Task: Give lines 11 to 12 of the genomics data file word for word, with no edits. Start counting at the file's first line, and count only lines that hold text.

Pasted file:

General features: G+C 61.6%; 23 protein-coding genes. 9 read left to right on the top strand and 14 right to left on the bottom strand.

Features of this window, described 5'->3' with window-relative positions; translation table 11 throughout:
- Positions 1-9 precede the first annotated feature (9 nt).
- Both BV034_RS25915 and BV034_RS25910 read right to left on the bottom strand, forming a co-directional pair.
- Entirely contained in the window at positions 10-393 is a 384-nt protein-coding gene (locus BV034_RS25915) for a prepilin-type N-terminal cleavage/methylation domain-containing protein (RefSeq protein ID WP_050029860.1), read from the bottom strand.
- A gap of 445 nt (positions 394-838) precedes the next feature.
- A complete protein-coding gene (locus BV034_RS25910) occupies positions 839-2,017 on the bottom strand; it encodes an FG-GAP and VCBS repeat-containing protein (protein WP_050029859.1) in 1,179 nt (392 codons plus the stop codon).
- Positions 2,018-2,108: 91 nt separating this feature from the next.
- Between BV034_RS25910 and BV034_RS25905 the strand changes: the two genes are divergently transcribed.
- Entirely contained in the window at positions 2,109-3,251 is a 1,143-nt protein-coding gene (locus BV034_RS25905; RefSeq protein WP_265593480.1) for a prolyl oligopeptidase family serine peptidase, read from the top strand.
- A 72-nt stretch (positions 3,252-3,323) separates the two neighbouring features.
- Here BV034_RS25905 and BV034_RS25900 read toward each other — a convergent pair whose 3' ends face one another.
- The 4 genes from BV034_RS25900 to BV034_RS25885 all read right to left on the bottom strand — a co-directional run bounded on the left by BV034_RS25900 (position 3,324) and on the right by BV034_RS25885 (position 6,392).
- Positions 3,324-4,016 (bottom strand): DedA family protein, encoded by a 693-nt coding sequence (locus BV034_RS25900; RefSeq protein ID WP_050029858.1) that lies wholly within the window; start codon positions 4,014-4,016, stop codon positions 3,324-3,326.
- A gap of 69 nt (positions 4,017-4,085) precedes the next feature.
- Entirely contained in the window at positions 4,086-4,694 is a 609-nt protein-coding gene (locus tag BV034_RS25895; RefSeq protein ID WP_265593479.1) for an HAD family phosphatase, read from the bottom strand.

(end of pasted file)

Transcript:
- A 72-nt stretch (positions 3,252-3,323) separates the two neighbouring features.
- Here BV034_RS25905 and BV034_RS25900 read toward each other — a convergent pair whose 3' ends face one another.